14. Information collected by Doulam (1987: 43). But editing my translated text resulted in an erroneous correction of “overtone singing” to “echo”. For P. Narantsogt, this metaphor of “mountain overtone song” (uulyn Khöömii) is an illustration of what he thinks is a simultaneous diphony, constituted by the melodic playing of the Tsuur flute and the uninterrupted whistling of the wind on the mountain peaks.

In the previous legend, the hero khökhöö Namjil went to the West of Mongolia, that is, in the mountainous Altai region, and then returned to his native country in the East where he then created the morin-khuur.

The hissing of the wind, (15) but also the rustle of tall grass, the lapping of the river, the song of birds and the cries of animals are all sources of inspiration for the hunter or the shepherd in the mountainous regions. Narantsogt’s repertoire is eloquent in this respect.

15. Moreover, the animal world is not insensitive to the whistling of the wind: “The swan […] breaks the silence when it hears Apollo touch the lyre, and the nightingale is drawn out of the caves towards the sun when the zephyr makes hear his song” (Photius, codex 114, edited by Henri 1971).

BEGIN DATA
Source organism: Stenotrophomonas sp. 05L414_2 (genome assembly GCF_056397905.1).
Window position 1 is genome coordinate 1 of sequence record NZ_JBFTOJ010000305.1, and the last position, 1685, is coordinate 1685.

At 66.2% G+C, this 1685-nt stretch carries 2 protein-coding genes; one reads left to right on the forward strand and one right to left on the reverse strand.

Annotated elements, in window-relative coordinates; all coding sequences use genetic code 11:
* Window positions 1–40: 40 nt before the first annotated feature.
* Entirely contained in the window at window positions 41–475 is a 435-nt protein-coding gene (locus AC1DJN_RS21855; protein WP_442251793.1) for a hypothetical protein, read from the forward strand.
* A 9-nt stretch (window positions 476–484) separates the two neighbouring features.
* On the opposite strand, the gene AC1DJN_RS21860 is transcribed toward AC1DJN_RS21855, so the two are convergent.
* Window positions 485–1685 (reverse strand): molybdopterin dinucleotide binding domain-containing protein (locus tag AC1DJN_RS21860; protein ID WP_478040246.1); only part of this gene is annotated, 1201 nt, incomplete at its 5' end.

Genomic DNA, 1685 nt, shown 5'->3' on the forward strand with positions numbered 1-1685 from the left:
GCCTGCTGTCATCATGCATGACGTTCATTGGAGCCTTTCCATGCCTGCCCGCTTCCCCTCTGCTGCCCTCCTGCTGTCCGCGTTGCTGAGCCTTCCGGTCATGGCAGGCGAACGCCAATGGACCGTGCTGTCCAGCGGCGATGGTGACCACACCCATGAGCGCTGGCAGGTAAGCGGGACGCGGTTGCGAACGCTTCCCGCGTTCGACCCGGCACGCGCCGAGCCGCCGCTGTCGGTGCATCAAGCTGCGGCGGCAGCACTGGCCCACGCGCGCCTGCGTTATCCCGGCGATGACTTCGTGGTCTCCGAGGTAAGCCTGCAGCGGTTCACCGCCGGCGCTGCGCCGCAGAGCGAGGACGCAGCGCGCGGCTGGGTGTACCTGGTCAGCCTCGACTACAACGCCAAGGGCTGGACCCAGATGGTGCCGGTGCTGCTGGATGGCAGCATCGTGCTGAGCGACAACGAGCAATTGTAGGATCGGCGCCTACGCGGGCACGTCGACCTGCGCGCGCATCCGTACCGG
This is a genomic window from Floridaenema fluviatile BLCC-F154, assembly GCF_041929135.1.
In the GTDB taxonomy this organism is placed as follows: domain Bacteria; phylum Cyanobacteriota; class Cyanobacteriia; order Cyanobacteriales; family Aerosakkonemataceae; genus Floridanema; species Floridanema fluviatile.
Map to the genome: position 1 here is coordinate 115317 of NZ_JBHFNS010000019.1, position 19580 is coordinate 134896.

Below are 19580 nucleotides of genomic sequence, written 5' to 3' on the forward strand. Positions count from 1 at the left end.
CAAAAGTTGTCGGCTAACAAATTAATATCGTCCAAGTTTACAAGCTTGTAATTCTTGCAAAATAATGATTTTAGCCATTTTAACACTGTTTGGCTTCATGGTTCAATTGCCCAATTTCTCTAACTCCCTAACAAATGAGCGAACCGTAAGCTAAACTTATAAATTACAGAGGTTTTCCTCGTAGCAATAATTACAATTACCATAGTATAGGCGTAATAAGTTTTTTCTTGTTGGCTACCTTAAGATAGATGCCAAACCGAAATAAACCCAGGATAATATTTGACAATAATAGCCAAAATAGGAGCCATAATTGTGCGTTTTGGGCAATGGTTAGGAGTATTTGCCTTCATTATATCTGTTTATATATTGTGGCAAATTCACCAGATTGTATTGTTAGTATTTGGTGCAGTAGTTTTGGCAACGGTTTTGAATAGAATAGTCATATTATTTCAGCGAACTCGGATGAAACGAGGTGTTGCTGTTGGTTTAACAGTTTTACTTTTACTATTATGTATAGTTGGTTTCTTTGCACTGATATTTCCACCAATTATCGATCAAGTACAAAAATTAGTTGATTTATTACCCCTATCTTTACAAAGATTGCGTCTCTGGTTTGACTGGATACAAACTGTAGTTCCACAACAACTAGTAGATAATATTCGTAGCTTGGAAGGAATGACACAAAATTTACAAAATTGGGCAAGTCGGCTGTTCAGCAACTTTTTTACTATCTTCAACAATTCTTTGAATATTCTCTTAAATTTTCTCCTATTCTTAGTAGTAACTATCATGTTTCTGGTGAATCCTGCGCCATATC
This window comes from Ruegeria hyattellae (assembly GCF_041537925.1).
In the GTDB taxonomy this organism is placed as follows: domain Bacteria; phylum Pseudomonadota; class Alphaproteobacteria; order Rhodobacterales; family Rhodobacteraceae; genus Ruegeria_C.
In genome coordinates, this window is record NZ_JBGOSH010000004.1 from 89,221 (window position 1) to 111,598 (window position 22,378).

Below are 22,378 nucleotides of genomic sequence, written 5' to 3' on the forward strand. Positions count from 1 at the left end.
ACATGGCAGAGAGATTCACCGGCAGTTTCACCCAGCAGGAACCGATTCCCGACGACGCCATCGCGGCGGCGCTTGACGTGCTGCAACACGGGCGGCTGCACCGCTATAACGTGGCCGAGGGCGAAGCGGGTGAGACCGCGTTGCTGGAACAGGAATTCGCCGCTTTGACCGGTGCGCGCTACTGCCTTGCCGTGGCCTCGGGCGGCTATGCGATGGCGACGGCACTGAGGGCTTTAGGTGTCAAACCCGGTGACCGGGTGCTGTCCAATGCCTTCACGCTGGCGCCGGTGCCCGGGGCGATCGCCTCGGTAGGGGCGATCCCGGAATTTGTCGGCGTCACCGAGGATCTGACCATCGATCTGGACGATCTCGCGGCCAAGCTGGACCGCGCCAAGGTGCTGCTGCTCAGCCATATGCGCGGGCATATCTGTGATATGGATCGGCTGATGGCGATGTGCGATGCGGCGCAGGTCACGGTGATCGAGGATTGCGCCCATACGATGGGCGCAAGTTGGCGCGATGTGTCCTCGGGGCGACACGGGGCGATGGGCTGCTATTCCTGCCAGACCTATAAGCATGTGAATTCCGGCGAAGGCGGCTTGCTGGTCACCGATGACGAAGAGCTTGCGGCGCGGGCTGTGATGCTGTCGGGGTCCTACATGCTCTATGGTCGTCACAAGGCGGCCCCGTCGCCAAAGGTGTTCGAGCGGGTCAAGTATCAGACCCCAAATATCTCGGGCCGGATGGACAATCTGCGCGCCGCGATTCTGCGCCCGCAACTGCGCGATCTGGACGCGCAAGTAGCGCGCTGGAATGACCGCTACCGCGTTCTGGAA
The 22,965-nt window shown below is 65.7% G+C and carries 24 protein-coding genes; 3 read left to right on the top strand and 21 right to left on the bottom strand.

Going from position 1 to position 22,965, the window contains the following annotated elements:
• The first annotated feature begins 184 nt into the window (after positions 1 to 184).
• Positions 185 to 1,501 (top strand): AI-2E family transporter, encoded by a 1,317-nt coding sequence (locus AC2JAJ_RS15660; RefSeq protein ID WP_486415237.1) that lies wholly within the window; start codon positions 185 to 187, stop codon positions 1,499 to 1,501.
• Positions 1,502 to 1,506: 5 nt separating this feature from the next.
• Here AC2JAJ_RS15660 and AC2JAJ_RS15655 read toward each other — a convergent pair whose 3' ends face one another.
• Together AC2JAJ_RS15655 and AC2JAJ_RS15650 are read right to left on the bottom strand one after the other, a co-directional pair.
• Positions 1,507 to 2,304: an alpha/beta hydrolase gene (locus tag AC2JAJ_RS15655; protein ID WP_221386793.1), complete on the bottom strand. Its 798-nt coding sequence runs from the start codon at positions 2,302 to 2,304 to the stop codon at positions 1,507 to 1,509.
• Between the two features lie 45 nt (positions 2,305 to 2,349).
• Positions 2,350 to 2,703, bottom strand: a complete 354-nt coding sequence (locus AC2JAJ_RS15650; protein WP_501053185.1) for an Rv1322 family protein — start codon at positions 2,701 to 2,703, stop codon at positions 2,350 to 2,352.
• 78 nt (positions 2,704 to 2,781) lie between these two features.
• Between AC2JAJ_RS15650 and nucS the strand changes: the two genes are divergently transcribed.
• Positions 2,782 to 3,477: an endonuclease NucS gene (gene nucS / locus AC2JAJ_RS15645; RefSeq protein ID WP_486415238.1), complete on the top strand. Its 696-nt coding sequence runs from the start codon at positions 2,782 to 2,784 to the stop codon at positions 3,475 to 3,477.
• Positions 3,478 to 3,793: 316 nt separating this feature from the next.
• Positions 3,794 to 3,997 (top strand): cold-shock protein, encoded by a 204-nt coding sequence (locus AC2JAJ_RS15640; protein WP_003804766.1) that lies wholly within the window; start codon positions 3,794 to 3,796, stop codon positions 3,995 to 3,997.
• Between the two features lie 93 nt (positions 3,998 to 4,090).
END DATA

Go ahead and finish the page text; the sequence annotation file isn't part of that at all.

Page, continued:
Using his thumb or his index finger, or even a simple small flat stone picked up from the ground and placed between his teeth, Narantsogt is able to imitate the adult cuckoo, the young cuckoo, two cuckoos that respond to each other, the common hoopoe, the wood pigeon, the capercaillie, and with his Tsuur flute, the black grouse, among many others, imitating both men and animals. Of course, these imitations are currently stripped of any shamanic connotation. However, there is no denying the important place of the cuckoo in the mythology of the Mongols and other Altaic peoples. But what is the importance of these imitations in Mongolian music? And what are the retained aspects of the original sound source? Indeed, it is almost never an exact reproduction of birdsong or nature noises, but more generally an imitation based on one or more characteristic features of the sound source. In the cuckoo song, for example, what is important for Narantsogt is the vocalized bi-toneality of the song of this bird which will be interpreted vocally using a small flat stone in the interval between a minor third sol -mi (or si -sol# ), starting with the upper degree with variations in key and rhythm (16) . The cuckoo’s song is not always the same. In the imitation of the wood pigeon and the ordinary hoopoe, it is the particular type of “consonantal” vocal emission of these birds that is retained. These short imitations are the subject of small musical works, such as “The song of the black grouse”, played on the Tsuur flute with a vocal drone.